Ideas. Lessons Learned, and Occasionally, Opinions

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On August 5, 2016
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Picture this scenario, which gets repeated all too frequently: 

A young man goes to college. Two months later he is rushed to the hospital and into the operating room for an emergency appendectomy. His mother calls the hospital in a panic and asks to know what is happening with her son. The hospital says, “I’m sorry; I cannot give you that information.” She says “But I’m his mother!” The response: “That doesn’t matter. For all of our adult patients, we can only give information to those authorized to receive it, and you are not authorized.” 

You’ve educated your clients on the need for a Power of Attorney for Healthcare (aka healthcare proxy) for themselves, listing who can make their medical treatment decisions if they are unconscious or incapable of making those decisions. Clients may also be aware that HIPAA forms, which they regularly fill out at the doctor’s office when they have appointments, detail who can have access to their medical records.

What most clients don’t realize is that their kids need to have these documents in place as soon as they turn 18. Then they are legal adults, and no one gets access to their medical records or treatment information without express permission. 

To avoid nightmare scenarios, take the following steps: 

  1. Ensure all of your clients complete the Power of Attorney for Healthcare, listing a trusted person and at least one alternate in case the designee cannot serve. Also remind them that when they update their HIPAA forms with their doctors, they need to include those same trusted people and perhaps other family members as well.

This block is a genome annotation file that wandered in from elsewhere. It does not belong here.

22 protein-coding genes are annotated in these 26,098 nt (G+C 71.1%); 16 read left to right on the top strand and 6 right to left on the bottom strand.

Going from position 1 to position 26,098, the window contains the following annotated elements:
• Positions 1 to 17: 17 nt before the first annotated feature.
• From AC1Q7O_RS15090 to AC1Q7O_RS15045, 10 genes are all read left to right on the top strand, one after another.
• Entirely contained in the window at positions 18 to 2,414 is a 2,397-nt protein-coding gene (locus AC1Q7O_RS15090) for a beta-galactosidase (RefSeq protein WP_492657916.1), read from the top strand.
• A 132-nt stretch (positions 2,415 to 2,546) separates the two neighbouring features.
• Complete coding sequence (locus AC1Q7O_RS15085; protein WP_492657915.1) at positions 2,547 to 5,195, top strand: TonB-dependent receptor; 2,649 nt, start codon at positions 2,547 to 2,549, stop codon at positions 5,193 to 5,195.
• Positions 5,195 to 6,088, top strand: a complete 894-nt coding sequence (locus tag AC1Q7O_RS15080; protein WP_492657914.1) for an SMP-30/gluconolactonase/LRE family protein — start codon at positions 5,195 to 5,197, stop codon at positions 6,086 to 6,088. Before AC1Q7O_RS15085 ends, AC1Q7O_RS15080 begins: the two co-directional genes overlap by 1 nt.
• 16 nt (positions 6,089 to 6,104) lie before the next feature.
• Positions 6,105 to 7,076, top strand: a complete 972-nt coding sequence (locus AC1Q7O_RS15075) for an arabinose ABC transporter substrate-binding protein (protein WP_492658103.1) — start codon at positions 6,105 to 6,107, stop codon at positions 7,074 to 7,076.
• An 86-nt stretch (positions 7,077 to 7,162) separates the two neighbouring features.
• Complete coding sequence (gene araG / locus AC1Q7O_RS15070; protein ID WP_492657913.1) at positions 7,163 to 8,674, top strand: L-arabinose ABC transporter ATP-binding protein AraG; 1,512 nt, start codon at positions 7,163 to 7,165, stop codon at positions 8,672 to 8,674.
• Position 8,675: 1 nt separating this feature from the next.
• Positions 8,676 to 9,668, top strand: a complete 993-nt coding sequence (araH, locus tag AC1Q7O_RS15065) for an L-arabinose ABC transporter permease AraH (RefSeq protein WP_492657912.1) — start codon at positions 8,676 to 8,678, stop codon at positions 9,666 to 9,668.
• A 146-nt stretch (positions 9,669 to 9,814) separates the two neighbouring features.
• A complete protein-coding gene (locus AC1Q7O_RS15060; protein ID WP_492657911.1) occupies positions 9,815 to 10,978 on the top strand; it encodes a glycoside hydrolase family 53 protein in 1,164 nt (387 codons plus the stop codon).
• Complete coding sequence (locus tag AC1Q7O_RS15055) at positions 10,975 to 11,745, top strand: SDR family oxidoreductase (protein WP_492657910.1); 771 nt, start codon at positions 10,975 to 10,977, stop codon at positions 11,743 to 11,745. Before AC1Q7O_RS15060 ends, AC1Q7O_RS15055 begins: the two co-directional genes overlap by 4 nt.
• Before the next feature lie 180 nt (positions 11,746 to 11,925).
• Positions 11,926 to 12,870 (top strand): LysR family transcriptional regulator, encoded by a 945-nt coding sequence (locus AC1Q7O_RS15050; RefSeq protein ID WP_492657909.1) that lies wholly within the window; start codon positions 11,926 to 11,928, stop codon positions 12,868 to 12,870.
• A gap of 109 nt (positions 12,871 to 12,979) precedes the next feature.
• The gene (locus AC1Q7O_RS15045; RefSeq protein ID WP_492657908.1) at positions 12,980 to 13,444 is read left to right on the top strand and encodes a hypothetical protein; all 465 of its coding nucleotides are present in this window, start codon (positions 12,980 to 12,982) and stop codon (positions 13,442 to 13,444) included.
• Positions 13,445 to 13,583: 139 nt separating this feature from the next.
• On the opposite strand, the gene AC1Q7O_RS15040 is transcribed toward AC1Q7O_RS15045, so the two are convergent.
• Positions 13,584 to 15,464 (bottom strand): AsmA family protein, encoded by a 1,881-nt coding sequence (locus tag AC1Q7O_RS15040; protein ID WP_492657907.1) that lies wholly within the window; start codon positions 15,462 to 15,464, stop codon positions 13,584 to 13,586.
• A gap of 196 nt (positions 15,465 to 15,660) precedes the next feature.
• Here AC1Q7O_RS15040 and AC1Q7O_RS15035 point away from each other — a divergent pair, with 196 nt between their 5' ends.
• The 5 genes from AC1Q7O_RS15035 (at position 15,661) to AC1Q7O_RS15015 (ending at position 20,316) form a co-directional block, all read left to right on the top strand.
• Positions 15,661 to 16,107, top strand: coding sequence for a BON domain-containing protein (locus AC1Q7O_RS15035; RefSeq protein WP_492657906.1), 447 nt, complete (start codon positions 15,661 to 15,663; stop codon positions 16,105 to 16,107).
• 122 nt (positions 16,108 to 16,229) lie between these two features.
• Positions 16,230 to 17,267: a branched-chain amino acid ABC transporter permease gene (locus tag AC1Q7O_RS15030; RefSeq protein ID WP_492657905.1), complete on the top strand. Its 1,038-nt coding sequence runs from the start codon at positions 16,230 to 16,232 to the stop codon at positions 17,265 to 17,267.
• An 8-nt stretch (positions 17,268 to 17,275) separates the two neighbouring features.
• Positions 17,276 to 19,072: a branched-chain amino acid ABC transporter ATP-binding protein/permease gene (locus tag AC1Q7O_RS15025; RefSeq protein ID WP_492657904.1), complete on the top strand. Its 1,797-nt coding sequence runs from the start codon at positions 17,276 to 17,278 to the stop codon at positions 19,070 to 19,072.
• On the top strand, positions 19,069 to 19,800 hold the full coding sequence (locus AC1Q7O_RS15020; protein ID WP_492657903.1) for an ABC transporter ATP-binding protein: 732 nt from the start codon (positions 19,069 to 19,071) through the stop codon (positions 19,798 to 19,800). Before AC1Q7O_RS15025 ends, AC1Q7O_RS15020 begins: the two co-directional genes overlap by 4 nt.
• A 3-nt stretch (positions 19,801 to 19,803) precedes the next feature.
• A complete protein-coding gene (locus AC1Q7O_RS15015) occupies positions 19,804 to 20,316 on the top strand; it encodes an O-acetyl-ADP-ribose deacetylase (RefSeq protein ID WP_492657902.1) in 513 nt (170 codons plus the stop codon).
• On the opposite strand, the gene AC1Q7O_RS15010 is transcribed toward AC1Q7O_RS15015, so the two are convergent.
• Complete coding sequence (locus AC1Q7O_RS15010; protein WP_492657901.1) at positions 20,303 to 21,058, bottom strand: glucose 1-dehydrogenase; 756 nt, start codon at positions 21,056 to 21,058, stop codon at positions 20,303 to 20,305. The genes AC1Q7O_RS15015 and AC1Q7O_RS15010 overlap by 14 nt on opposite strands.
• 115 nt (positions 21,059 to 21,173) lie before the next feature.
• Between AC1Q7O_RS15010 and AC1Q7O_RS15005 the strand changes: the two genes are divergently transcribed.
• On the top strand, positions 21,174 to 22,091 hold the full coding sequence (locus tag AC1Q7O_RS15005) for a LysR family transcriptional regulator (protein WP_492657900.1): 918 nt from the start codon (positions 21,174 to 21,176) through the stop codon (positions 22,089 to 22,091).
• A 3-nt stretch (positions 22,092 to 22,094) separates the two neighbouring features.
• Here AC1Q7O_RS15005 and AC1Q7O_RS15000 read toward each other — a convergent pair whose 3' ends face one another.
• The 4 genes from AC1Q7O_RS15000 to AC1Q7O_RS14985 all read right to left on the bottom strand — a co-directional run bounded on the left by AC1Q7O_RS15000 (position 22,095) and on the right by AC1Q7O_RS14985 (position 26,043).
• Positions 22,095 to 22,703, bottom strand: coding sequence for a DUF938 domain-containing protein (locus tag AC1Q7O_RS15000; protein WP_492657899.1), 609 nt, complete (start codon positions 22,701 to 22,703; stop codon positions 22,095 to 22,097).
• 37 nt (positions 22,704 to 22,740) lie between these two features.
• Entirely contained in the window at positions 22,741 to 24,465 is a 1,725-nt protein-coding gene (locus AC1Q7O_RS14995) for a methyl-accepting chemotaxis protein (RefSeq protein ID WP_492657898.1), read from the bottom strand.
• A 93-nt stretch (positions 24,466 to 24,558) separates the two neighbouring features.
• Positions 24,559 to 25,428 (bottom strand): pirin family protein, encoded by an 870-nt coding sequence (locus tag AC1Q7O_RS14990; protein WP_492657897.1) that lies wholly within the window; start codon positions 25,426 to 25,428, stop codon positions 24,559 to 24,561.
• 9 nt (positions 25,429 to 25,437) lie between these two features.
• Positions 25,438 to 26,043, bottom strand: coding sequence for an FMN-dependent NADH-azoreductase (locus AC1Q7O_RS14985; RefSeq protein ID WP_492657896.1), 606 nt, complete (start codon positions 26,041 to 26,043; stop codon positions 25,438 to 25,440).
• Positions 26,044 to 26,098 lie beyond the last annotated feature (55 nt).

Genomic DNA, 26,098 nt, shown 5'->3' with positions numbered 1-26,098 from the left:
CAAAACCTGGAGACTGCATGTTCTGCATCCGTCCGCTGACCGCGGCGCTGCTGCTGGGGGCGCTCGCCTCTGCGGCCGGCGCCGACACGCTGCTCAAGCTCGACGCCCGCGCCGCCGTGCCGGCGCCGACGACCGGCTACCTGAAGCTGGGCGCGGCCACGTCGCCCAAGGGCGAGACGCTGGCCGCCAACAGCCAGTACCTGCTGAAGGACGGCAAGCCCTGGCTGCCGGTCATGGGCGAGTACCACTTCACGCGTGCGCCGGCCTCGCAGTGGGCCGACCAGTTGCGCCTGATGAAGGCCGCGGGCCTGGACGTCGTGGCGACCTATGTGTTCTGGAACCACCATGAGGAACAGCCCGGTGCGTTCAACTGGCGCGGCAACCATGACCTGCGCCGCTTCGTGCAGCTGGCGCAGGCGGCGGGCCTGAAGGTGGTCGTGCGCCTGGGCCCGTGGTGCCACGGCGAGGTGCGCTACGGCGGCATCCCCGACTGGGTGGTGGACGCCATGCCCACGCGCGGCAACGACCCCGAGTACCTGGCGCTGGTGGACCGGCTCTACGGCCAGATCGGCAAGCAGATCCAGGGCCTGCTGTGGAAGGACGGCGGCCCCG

2.  Keep track of clients’ children as they age. Offer to start educating the children about financial matters as soon as they are old enough, so that over time they learn about building a budget, the value of compound interest, the cost of long-term debt like a mortgage or lengthy car payment plan, the benefits of regular savings, and the realities of paying for college. Then, as soon as they turn 18, make sure the now-adult children have a Power of Attorney for Healthcare, hopefully naming the parents as their healthcare proxies, and that they fill out the HIPAA forms at their doctor’s office.
  3. When an adult child goes to college, recommend that parents ensure the child fills out a HIPAA form at the Student Health Service and at the hospital in the town, listing the parents and perhaps other trusted family members as people who can have access to medical records.

If the aforementioned young man had these documents in place, his panicked mother would have been given full access to his medical records and the details of his situation. She would also have had the right to make treatment decisions on his behalf while he was unconscious and unable to make them himself. 

Especially given the state of our healthcare system, your clients and their family members need to take control of assuring who has access to medical information and the right to make treatment decisions. Addressing these areas with your clients helps you protect them and also extends your reach into the next generation. Any client who encounters such a situation will be forever grateful for your wise and prescient guidance. 

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